Overview
I sat next to G&G designer Jin-Hoo Ahn at dinner during IPP33 in Japan this year. A nice young man (just about twenty years old I estimated) heading for university to earn his degree. I wonder what new puzzles will emerge from him in the years to come. Over dinner he let me try out a cardboard puzzle (similar to the G&G), to which I couldn't figure out of course; at least not for the duration of the dinner.


The aim is to separate the two Gs. The G&G if I may say so, is in some ways similar to Hanayama's Cast Coil. You need to do a series of twist and turns to disentangle the two Gs. While the Cast Coil has grooves to allow the pieces to rotate against each other, the G&G has little "bumps" instead, strategically placed on the corners and edges of both Gs. This has the opposite effect of preventing or limiting movement and rotation of the two Gs which makes the puzzle challenging.

While it didn't take me long to split the two pieces, some time early on was spent studying how the two Gs interacted with each other. And of course the usual trial and error of going through the different movements of the Gs. I went through a number of dead ends. After a while, I sort of figured out how each G could move against the other and eventually solved the puzzle. Reassembly here was much easier; slide the Gs together, twist it a bit here and there and somehow it locks itself again.

Difficulty Level
Hanayama rates it at 3 out of 6 stars and I think the rating is about right. Random manipulation is unlikely to help you solve the puzzle, other than by sheer chance. As I mentioned, careful observation would serve you better.

Summary
Not a difficult puzzle by any means, but no walk in the park either. If you are the sort that is hung up about keeping your puzzles new and pristine, I think you can forget it with the G&G. The shiny surfaces of the Gs will be scratched invariably as mine was. Fellow puzzle blogger Gabriel Fernandes' copy was also similarly scratched after the solve; seems like his was worse than mine! And remember, there is no force needed here. If the pieces cannot move, its because its intended that way. Be gentle with the pieces and this will preserve the shine better.
_____________________________________________________________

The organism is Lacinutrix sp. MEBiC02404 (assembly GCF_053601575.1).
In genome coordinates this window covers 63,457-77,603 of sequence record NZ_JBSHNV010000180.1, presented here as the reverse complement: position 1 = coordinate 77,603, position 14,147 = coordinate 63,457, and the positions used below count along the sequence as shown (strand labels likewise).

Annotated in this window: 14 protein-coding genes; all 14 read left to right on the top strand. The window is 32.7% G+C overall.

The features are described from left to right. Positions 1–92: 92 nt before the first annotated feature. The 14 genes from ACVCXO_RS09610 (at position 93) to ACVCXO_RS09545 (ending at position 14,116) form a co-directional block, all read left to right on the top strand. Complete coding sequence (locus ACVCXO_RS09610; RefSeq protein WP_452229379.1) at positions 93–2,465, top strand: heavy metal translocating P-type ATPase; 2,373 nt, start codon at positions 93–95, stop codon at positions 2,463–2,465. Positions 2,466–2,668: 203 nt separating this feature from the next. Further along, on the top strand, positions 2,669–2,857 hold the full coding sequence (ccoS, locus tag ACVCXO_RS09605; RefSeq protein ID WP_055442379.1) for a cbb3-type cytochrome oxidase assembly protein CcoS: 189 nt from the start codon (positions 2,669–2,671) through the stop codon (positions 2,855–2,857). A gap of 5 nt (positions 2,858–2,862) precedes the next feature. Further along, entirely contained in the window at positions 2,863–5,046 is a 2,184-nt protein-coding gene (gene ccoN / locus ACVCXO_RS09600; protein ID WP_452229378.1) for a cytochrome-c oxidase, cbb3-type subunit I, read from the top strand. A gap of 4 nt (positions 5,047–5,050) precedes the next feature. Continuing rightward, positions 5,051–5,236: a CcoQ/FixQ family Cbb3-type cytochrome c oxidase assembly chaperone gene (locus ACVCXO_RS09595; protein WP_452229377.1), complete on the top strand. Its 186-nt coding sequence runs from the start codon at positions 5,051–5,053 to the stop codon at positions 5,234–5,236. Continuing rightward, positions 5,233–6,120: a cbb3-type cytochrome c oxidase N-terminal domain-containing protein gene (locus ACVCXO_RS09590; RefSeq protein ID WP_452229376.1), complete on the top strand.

For photos of my other puzzles please click here.

Thursday, 10 October 2013

Popplock T8

Update 26 October 2017 - Dear Reader, please check out my new puzzle blog and e-store at http://mechanical-puzzles.com

Name
Popplock T8

Designer
Rainer Popp, who is perhaps the undisputed master of trick/puzzle lock design. Since his first lock the T1, Rainer has come up with a new puzzle lock virtually every year.


For all my reviews of Popplocks from T2 to T7 in this blog, please click below:-
1. T2
2. T3
3. T4
4. T5
5. T6
6. T7

Manufacturer
Rainer Popp. Unfortunately no longer available from the usual online retailers such as Puzzlemaster and Grand Illusions. May be available from Rainer direct or possibly Wil Strijbos.

Type & Classification
Trick/puzzle lock.

Dimensions
14cm (Length) x 3cm (Width) and 8.5cm (Height). Very heavy!

Materials & Construction
Lock body and shackle are both made of stainless steel, with some brass bits. In the tradition of Popplocks, supreme quality and manufacture with a very high price to match.

Overview
After the somewhat less than positive (and in some quarters very critical) reaction to the earlier T7 by puzzlers, many of whom had felt let down by the puzzling experience, I think Rainer has been able to regain and dominate the high ground in puzzle lock design with the T8.

The T7 is water under the bridge. As far as I can tell, every puzzler that I have been in contact with, and from what I can glean from the Internet, Facebook, puzzle forums etc, the T8 appears to be getting a standing ovation. Hence the quick sell-out by puzzle retailers, notwithstanding the very high price tag.


The T8 breaks away from the traditional "padlock look" and instead adopts a contemporary, clean and very modern styling I am add. At first glance, the uninitiated may not even think its a lock. The T8 has a stainless steel body, as opposed to the usual brass. This is only the second time Rainer has chosen to use steel; the first being the limited edition T2 (or T2VA).

The shackle runs through the cylindrical lock body which at one end sticks out a brass knob with a protruding red dot. The other end is engraved with Rainer's Popplock logo. The T8 comes without a key, so obviously it is intended that you can open the lock without one.

Rainer usually has a number of tricks up his sleeve when it comes to the Popplocks so I was trying to use all my experience with the previous six Popplocks to figure out what possible mechanism might there be which is holding the shackle in place. The T8 took me a long time; over several days of intermittent puzzling before I came upon the solution. And even here, it was not a case of logical deduction or analysis but more through trial and error (read "random trying this and that").

In the end, after I had unshackled the T8, I could only marvel at the ingenuity of the design. The solution is really so simple and elegant; but of course only after having figured it out and with hindsight.

Difficulty Level
Very difficult when you are struggling to find out the solution. Most puzzlers are stuck after the first one or two steps. Some very experienced puzzlers have taken days to solve.  But simple to execute once you know how to. Very easy (and fun) repeatable solving.

From Left: T2, T3, T4, T5, T6, T7 & T8
Only the T3, T7 & T8 do not have keys or key holes
Summary
The T8 scores top marks in my book not only for quality and design (very unique and unusual mechanism/trick), but also for the puzzling experience. Expensive but well worth it. As I mentioned in a Facebook post, I think from a practical standpoint given the way the T8 is solved, it can also actually be used like a real lock, tho' I doubt if anyone would!